SBJ/May 4 - 10, 1998/No Topic Name

Broncos may delay stadium vote

After lobbying diligently to secure state authorization for a stadium bond issue, the Denver Broncos say they won’t attempt to have the $266 million issue placed on the November ballot unless they’re able to negotiate a "mutually satisfactory" agreement on the proposed facility’s revenue flow.

"It would be a waste of time, I think, because the voters would be passing a deal that we couldn’t live with," said Porter Wharton III, chief political consultant to the Broncos.

Under their agreement at Mile High Stadium, the Broncos receive "nothing from advertising, concessions and parking," Wharton said. And the Broncos are competing with other NFL franchises that are netting $20 million or more annually on such items, he said.

Bronco owner Pat Bowlen is said to favor a deal like the one the Colorado Rockies enjoy at Coors Field. Under that agreement, the team receives most of the revenue generated at the facility.

If Bowlen doesn’t get a deal he’s confident that the Broncos will be able to strike an agreeable deal with the Metropolitan Football Stadium District, that the bond measure will eventually pass, and that the team will stay in town.

Colorado Gov. Roy Romer in late April signed a bill to put before the voters a measure that would extend an existing 0.1 percent sales tax in the six counties surrounding Denver through 2012. The tax would fund a $266 million bond, which would be used to pay up to 75 percent of the cost of a new stadium. Bowlen would pick up the remaining 25 percent of the tab.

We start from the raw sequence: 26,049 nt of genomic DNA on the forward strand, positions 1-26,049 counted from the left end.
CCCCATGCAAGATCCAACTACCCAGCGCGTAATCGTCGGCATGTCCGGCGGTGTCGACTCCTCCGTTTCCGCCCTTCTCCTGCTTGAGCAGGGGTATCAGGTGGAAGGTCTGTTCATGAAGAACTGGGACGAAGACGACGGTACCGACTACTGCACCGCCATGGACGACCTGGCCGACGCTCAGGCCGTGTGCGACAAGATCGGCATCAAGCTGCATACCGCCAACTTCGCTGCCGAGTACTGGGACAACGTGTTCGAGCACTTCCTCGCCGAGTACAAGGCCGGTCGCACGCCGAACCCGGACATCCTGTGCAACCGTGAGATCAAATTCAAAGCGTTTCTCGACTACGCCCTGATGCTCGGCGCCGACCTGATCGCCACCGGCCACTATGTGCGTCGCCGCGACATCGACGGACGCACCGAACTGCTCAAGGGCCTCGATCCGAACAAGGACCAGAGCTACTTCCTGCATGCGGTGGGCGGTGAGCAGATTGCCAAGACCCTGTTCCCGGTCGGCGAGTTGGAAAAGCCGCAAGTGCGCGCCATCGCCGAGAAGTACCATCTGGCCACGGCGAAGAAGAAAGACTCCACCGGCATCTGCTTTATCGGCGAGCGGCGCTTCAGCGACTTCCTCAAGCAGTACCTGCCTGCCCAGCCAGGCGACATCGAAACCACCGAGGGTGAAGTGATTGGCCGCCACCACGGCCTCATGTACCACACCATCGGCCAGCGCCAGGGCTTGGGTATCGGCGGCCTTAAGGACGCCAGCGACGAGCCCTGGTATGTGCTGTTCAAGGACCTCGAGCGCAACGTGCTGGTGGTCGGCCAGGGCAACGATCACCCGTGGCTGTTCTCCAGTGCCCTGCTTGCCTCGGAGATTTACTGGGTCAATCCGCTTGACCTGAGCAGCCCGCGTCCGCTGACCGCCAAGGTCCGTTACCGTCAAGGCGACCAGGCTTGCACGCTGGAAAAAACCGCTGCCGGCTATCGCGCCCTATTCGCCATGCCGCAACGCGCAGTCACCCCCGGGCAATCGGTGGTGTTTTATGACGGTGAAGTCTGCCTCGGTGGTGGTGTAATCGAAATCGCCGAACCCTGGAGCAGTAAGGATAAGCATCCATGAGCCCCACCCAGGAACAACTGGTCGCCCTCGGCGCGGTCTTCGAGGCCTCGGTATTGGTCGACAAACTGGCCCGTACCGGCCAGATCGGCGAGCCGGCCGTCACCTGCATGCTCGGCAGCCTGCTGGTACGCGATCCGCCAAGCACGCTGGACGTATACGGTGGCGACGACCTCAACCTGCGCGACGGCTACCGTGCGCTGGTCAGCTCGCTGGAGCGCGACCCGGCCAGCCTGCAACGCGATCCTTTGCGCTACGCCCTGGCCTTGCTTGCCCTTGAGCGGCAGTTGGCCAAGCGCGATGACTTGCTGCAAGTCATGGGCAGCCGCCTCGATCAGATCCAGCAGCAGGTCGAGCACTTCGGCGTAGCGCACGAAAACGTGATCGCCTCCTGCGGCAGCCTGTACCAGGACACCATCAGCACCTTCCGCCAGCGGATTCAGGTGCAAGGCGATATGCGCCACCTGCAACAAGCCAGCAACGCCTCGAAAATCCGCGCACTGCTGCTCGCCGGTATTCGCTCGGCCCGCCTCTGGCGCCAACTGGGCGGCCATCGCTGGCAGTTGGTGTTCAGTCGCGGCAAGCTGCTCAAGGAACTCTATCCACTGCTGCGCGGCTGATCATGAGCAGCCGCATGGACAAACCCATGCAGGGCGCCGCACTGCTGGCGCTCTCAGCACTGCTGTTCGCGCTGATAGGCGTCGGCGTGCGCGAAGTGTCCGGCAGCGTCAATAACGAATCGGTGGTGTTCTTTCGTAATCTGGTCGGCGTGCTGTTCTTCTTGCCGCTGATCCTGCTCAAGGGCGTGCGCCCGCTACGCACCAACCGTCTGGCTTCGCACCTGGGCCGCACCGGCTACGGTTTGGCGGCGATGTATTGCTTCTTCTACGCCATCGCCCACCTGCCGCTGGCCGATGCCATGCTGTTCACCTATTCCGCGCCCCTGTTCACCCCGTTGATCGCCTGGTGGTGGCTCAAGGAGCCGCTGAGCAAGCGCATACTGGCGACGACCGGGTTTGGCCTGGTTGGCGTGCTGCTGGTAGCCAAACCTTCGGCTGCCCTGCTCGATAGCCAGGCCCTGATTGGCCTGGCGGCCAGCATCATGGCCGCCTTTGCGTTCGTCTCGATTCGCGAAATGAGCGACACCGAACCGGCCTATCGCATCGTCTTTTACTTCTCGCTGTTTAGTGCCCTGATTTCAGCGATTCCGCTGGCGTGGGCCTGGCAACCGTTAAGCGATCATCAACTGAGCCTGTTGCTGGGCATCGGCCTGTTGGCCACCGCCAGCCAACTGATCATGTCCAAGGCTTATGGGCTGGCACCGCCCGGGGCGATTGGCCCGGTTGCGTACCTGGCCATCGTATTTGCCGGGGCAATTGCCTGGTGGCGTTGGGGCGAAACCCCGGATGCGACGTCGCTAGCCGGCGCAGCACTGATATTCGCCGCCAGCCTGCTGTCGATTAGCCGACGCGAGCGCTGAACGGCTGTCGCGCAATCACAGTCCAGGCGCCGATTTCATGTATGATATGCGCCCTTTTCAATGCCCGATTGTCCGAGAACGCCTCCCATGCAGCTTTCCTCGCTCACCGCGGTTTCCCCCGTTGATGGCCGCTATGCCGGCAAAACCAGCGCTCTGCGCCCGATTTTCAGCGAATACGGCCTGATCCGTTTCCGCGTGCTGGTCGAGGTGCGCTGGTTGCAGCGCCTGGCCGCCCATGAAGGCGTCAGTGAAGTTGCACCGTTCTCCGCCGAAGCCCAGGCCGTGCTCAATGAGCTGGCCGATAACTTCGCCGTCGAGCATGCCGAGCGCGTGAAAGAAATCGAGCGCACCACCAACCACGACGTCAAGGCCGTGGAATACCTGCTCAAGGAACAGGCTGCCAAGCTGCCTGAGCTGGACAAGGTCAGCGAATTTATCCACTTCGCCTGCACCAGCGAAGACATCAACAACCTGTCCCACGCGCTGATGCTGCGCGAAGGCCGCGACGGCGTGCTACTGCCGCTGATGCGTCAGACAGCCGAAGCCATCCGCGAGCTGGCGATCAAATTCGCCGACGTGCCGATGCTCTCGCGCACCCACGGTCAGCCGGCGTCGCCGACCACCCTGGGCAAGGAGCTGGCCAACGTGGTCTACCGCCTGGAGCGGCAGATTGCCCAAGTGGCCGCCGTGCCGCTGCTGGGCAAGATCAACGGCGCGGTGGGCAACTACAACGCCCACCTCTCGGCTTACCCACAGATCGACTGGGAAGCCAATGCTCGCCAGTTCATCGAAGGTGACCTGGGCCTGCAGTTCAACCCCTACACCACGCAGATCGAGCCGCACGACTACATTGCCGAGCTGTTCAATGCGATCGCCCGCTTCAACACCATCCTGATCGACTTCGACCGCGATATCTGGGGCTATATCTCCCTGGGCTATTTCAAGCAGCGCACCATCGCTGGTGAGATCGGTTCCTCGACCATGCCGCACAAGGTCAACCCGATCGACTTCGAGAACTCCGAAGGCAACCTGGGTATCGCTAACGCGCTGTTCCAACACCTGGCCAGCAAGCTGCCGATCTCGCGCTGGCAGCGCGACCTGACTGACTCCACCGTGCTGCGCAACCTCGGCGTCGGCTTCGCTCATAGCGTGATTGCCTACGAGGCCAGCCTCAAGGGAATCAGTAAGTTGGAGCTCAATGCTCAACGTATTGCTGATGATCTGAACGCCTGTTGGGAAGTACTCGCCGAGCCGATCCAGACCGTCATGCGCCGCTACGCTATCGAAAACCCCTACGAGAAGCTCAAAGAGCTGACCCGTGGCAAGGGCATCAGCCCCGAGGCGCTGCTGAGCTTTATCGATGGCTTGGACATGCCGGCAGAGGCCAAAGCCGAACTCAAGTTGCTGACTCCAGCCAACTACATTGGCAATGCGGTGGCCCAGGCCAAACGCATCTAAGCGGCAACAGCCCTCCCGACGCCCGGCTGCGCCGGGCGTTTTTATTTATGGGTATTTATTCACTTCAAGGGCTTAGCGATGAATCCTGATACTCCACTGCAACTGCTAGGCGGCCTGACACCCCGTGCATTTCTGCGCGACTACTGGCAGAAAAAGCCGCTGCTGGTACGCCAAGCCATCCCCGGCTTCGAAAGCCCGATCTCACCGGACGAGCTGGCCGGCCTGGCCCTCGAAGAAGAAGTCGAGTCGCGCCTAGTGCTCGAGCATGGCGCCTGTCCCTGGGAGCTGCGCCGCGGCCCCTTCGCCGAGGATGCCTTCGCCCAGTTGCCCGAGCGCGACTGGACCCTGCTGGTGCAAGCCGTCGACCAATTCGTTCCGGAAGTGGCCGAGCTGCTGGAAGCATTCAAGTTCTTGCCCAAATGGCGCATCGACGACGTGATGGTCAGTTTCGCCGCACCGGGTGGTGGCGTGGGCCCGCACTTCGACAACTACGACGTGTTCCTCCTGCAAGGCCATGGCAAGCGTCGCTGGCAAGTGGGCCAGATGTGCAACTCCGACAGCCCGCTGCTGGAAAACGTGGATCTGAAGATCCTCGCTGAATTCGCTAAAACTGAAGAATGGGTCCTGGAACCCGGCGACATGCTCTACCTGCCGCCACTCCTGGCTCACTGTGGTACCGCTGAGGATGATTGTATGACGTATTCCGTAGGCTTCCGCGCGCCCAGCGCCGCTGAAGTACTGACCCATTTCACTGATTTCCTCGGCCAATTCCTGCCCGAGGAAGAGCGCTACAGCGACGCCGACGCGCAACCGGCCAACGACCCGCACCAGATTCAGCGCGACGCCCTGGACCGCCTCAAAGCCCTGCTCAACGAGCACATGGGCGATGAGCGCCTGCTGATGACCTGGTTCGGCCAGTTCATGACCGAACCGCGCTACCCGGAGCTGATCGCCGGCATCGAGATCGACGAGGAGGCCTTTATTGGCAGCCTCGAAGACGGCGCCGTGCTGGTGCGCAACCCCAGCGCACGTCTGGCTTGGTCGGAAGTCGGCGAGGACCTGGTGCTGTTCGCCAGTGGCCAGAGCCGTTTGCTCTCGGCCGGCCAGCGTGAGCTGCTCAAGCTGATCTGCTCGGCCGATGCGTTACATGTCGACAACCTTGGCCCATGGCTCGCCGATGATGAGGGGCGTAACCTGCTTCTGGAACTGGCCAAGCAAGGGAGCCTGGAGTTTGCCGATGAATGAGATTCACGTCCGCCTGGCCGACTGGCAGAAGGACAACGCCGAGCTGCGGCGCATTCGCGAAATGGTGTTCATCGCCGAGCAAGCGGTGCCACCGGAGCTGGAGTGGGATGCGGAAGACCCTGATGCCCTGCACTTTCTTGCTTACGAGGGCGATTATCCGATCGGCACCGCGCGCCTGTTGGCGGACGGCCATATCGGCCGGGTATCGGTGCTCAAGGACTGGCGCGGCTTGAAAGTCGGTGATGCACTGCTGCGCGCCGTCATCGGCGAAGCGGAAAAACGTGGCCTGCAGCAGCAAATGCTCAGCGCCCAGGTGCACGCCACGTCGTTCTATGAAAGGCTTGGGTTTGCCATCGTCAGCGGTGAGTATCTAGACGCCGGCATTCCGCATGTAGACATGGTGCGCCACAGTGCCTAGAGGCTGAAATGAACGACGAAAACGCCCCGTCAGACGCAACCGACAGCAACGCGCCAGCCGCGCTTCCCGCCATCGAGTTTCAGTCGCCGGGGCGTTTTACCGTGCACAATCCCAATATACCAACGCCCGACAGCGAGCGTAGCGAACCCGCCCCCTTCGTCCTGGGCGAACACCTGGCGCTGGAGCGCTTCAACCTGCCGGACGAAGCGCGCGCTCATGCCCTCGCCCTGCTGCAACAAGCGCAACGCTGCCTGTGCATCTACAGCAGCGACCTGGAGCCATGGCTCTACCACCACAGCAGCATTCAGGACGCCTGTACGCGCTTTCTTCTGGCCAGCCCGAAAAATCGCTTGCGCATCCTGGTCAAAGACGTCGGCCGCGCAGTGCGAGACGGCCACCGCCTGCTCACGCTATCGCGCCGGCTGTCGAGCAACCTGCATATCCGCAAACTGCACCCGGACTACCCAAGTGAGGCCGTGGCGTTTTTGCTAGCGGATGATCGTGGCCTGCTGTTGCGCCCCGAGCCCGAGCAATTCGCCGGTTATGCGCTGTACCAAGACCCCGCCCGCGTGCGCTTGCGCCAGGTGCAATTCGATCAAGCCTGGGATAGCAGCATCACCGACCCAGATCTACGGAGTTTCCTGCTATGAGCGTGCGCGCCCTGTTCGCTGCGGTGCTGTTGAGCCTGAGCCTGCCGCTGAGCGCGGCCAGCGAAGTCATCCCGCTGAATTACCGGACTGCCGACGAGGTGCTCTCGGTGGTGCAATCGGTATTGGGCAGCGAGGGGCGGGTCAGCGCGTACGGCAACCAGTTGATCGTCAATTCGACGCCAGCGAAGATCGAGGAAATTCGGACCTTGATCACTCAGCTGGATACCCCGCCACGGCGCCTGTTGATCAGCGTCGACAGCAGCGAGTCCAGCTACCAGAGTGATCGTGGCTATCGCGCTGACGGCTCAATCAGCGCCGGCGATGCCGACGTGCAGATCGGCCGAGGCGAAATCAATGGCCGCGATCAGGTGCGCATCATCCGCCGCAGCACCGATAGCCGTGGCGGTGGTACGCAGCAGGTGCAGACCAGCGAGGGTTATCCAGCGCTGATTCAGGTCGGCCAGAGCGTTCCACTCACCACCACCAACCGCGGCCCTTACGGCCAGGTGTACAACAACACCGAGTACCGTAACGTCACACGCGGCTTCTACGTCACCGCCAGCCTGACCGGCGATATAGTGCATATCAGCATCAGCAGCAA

Supporters of the bond measure must gather 35,000 signatures before it can go on the November ballot.

The Broncos lobbied hard for the bill because Mile High Stadium is one of the oldest stadiums in the NFL and because the team is one of two that does not receive any revenue from its stadium, Wharton said.

"Mr. Bowlen is not willing to move the team," Wharton said. "But he is unwilling to continue the status quo if this is voted down because it would mean the deterioration of the franchise'’ competitiveness."

Meanwhile, a grassroots group led by Denver lawyer Bill Schley, who said that taxpayers could end up paying more than $400 million, opposes the measure. That figure includes the interest payments on the $266 million bond and an additional $75 million if there are cost overruns on the project.

Wharton acknowledged that taxpayers could pay an additional $75 million if there are overruns but said it is unfair to include the interest payments over the lifetime of the bond as an upfront cost. Wharton added that taxpayers could pay substantially less than $400 million.

Schley believes it is likely that taxpayers will be on the hook for the maximum amount and that the Broncos’ proposal is one of the costliest to taxpayers of any of the recent stadium deals. He noted, however, that his group is facing the well-heeled and well-liked Broncos.

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Related Topics:

Colorado Rockies, Denver Broncos, NFL

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